It’s official: paying for college is on everybody’s mind. The results of two separate studies emerged this week and the consensus is that the cost of tuition concerns both students currently enrolled and those individuals who are still considering going to school. Wildly shocking? No. But, digging deeper into the findings reveals some interesting new insight.
According to CourseAdvisor, who conducted one of the studies and is this blog’s sister site, 43% cited the ability to pay for school as their top concern about attending school. eLearners, a site that provides resources to online learners, also found that 95% of Americans not currently in school see the potential cost of tuition as the biggest obstacle in returning to school, with women shouldering more of the worry about the financial investment than men.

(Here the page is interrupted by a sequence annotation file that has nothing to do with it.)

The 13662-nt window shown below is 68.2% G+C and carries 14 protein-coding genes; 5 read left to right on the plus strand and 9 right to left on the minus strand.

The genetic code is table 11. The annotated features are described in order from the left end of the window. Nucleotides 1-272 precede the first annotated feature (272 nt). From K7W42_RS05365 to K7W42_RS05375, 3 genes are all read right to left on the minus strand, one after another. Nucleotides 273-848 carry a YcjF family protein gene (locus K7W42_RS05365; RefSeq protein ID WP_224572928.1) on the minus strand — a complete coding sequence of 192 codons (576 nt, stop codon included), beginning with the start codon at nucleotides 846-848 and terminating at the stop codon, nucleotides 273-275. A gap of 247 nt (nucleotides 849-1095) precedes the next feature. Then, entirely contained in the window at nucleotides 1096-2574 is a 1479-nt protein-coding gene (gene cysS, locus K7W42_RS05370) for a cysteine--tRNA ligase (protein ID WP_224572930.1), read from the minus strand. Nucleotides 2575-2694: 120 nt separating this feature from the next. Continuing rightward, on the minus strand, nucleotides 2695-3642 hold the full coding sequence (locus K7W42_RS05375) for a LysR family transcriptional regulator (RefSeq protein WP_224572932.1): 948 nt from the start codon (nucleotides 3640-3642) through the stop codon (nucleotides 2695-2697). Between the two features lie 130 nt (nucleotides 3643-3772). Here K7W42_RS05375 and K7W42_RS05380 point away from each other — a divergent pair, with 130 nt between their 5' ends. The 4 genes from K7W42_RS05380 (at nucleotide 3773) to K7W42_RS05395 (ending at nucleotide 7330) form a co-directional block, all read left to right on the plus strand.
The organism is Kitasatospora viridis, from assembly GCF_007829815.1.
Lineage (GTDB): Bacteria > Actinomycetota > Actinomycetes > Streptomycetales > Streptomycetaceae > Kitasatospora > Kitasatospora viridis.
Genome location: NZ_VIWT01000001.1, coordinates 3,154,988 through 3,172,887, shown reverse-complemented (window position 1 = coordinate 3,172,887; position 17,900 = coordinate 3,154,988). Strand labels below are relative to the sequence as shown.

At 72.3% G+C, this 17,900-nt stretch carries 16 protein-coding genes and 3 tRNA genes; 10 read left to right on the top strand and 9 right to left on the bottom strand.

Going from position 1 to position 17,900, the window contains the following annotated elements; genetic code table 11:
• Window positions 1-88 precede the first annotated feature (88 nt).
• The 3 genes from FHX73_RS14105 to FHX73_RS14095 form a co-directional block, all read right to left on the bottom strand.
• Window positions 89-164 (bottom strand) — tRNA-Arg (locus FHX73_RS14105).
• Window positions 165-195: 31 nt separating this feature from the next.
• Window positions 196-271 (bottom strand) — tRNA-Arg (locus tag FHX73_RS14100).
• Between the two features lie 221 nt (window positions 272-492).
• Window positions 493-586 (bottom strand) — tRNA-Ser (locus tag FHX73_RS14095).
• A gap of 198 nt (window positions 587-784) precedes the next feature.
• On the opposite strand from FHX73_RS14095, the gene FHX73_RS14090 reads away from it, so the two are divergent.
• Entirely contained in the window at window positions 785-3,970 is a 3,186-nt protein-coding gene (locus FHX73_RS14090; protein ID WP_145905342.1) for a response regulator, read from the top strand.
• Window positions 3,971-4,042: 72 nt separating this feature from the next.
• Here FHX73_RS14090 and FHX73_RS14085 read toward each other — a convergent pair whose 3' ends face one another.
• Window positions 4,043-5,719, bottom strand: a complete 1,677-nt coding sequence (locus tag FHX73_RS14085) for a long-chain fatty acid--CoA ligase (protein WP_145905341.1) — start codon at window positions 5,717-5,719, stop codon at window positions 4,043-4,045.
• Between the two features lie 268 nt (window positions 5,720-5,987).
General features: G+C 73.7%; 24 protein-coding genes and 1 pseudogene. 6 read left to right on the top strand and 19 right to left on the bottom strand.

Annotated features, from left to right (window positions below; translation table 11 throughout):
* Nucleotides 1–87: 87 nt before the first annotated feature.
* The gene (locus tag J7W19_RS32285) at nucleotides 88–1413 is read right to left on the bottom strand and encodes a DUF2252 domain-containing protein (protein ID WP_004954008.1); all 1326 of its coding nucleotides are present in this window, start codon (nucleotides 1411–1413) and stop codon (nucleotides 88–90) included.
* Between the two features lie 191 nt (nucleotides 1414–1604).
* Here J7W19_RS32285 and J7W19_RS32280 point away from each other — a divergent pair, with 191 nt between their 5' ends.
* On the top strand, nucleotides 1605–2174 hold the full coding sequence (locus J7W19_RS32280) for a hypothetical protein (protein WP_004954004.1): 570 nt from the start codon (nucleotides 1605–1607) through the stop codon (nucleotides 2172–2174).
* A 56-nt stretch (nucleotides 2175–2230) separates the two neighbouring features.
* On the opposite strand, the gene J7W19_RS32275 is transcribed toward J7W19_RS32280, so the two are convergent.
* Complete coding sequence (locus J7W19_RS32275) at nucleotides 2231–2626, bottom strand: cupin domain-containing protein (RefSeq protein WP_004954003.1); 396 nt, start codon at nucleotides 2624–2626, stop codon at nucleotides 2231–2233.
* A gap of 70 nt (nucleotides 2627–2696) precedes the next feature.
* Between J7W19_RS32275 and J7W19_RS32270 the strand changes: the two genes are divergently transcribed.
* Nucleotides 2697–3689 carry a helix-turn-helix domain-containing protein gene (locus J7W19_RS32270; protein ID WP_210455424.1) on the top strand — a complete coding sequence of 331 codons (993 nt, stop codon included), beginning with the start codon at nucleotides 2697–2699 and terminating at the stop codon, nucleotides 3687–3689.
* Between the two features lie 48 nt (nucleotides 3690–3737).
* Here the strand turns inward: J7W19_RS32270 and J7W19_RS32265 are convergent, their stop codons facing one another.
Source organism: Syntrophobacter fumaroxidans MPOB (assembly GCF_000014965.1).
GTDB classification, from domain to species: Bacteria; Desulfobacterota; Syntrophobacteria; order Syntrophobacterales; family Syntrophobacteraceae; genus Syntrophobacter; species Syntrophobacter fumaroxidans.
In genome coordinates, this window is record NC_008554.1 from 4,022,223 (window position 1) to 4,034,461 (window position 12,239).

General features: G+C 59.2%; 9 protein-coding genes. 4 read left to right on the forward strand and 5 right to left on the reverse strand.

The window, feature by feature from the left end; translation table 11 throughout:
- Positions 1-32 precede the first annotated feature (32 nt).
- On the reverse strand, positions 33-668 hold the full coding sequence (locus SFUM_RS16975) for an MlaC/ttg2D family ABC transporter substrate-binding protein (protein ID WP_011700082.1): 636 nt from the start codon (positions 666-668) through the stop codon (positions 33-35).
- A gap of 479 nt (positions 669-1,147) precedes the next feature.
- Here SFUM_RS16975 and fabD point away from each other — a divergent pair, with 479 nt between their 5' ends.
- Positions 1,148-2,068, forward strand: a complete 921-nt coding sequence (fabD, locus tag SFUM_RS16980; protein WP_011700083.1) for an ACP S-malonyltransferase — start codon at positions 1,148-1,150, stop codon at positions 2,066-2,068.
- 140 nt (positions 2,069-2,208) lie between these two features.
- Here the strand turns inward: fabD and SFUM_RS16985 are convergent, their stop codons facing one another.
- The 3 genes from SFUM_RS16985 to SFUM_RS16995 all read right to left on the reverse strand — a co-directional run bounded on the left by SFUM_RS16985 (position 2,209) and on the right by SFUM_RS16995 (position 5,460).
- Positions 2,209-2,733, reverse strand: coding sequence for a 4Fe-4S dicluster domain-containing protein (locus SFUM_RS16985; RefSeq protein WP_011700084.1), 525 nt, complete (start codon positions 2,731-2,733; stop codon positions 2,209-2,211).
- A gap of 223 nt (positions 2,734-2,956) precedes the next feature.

CourseAdvisor found that 40- to 50-year-olds rely on government Web sites like Federal Student Aid to find information and educate themselves on financial aid — two times more than those under 24 years old, who rely on a combination of guidance counselor advice and research done through search engines.
“Affordable” isn’t necessarily a word that many people associate with “college tuition,” but educating yourself on the variety of grants, scholarships and programs available can certainly help alleviate some of the anxiety associated with the cost of tuition.
Aside from our blog (obviously!) where do you get your financial aid information? Has researching all of your funding options helped you put together a solid game plan that makes paying for college less overwhelming? Let us know in the comments!